You see how that's a conflation of two separate issues? (With a sprinkling of a third issue, tbh.)
1) Team A picking at #15 might have a problem with Hockenson, maybe their evaluation of his talent or character or whatever. Maybe they have a second round grade on him. Team B picking at #26 might have Hockenson as a top ten player on their board. And maybe a handful of other teams between those two have higher grades on different players that align with their needs, or maybe they aren't disciplined in their approach or have different draft philosophies. Maybe some of those teams don't see positional value in TEs, so they pass on Hockenson, leaving him available at #26. Again, the point is that not every team has the same board, and there are many reasons why that might be the case.
2) You're adding in the quality of the evaluation. Team B might think more highly of the player than anyone else, and maybe they're right and he turns out to be a stud. Maybe they're wrong, and he's a dud. But that's a question of player evaluation, not draft strategy.
3) Gronk was a second rounder himself. And he's turning out to be one of the best TEs in NFL history. Anyone saying 'Hockenson is the next Gronk' isn't being an honest evaluator, and I don't want my GM drafting players because he's convinced they'll be the next HOF player at any position. The odds stacked heavily against that. (I said the same last year to everyone claiming Barkley was a guaranteed HOFer who would singlehandedly elevate any offense to the top of the league.) That's a way to rationalize drafting a player you're in love with. It's not a disciplined draft strategy.
Agreed. My over arching point to BPA vs needs discussion is that the terms themselves can have different meanings, so the various good points made can get lost in the wash.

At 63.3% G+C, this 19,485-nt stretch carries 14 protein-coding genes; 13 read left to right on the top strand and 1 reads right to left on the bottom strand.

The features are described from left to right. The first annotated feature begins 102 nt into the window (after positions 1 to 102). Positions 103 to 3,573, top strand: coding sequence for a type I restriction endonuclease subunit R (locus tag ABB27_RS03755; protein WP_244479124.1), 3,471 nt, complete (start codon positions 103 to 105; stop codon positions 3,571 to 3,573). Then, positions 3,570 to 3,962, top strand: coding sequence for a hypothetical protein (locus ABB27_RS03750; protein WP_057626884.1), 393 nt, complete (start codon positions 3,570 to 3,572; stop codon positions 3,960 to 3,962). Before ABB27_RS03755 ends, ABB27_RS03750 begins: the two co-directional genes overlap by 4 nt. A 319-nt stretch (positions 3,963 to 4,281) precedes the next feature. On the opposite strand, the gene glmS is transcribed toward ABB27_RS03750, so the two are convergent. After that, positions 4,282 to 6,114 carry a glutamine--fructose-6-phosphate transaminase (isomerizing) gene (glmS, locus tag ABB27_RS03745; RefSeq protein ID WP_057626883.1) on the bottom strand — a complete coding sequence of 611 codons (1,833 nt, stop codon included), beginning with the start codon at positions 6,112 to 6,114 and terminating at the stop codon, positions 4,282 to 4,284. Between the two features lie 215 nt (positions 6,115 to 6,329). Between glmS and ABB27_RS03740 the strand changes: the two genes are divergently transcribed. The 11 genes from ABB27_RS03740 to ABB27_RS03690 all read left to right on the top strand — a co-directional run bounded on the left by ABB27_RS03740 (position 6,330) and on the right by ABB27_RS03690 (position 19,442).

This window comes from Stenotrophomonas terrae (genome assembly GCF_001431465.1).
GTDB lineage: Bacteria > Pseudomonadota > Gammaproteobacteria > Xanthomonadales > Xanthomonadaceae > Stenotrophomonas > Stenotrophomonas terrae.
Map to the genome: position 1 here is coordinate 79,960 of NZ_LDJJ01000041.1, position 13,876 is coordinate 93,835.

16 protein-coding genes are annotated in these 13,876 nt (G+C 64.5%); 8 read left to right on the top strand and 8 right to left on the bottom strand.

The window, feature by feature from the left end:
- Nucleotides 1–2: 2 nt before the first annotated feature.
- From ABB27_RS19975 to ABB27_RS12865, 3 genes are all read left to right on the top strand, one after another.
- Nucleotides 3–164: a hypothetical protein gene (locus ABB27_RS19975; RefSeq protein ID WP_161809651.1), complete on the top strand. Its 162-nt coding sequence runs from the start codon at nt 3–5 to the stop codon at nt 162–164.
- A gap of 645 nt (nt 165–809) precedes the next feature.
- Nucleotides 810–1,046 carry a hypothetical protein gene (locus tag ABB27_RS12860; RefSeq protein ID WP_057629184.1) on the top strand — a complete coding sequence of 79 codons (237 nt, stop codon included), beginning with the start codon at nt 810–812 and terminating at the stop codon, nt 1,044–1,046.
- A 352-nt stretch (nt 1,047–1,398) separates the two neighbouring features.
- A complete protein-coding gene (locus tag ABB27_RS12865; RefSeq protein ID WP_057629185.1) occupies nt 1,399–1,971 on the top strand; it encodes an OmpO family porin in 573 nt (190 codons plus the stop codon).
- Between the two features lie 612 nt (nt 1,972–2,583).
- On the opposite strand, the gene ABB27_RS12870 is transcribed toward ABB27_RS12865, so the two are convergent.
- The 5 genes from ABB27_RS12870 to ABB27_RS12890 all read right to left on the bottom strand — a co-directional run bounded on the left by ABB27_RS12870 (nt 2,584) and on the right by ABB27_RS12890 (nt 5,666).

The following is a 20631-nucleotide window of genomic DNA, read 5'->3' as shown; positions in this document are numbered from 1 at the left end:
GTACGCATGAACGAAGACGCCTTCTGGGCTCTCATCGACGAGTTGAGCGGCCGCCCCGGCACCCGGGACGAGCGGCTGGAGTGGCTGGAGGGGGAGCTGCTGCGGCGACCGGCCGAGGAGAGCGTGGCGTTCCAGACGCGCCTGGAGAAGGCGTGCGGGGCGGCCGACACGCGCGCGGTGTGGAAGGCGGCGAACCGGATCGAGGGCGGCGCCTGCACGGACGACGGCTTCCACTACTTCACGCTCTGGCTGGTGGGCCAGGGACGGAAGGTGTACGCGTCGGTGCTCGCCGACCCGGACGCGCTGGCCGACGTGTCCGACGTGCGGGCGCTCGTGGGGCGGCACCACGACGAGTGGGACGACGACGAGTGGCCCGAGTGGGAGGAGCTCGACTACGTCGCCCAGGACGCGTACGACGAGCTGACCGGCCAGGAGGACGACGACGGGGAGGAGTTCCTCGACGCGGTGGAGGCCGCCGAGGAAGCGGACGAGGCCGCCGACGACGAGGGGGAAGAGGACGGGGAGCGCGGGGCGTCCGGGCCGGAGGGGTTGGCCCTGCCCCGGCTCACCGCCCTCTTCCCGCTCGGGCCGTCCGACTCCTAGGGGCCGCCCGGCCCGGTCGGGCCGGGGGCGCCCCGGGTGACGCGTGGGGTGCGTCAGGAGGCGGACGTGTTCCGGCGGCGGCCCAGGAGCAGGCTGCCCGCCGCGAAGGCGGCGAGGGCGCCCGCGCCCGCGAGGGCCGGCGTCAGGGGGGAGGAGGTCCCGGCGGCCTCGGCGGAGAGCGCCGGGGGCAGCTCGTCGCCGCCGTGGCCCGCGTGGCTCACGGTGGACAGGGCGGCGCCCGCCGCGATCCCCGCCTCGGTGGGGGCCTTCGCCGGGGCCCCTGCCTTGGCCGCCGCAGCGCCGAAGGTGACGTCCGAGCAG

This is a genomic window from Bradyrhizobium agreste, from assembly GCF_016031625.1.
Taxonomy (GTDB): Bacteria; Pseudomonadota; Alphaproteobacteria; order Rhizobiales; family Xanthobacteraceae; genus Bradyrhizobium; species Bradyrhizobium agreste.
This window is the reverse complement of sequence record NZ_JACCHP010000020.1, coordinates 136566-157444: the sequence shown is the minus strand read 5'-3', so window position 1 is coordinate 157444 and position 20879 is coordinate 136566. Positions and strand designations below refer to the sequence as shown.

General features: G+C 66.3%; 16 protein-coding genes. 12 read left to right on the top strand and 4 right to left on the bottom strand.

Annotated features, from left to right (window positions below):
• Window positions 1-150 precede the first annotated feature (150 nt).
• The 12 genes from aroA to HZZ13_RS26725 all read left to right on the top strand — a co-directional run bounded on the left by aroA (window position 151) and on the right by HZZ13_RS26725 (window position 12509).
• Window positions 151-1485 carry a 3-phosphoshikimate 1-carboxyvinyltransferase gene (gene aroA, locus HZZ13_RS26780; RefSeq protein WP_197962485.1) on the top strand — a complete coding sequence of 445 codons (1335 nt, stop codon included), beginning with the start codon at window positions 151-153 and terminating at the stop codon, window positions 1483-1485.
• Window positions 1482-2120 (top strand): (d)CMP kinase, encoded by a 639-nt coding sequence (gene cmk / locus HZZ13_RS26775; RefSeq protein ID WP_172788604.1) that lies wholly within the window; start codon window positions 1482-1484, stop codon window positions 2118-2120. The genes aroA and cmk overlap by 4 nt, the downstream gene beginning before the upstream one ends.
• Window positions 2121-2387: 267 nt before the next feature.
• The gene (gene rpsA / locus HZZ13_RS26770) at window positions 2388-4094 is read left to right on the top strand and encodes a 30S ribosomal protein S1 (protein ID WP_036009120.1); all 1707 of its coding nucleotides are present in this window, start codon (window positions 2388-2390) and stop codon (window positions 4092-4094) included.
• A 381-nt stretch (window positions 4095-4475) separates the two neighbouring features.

But I do think the preponderance of thinking lists BPA agnostic of attributes for a given scheme, which is how the national websites tend to do it. So when GMs pick the 45th ranked player with pick 33, many criticize the pick as "reaching" for a need because they they don't stop to think that 5 or 6 players ranked in between weren't even considered a good fit for the team to begin with.
You're putting your own "spin" on this. It has everything to do with what Ballard chose to do.
Ballard could have prevented his players from hitting free agency at all by overpaying them in the first place.
He doesn't want to overpay, so he "allows" them to hit free agency, find out that no team will overpay, then "brings" them back at their true value.
Yes I know, I wasn't going to list all possibilities. I just listed one possibility to illustrate there is more to it than one person "letting" him test the market then "bringing" him back.
My point was about the tone of the comment coupled with the lack of substance supporting the tone of the comment.
But I see throughout the thread that typical sensitivities about broader things have surfaced so y'all carry on.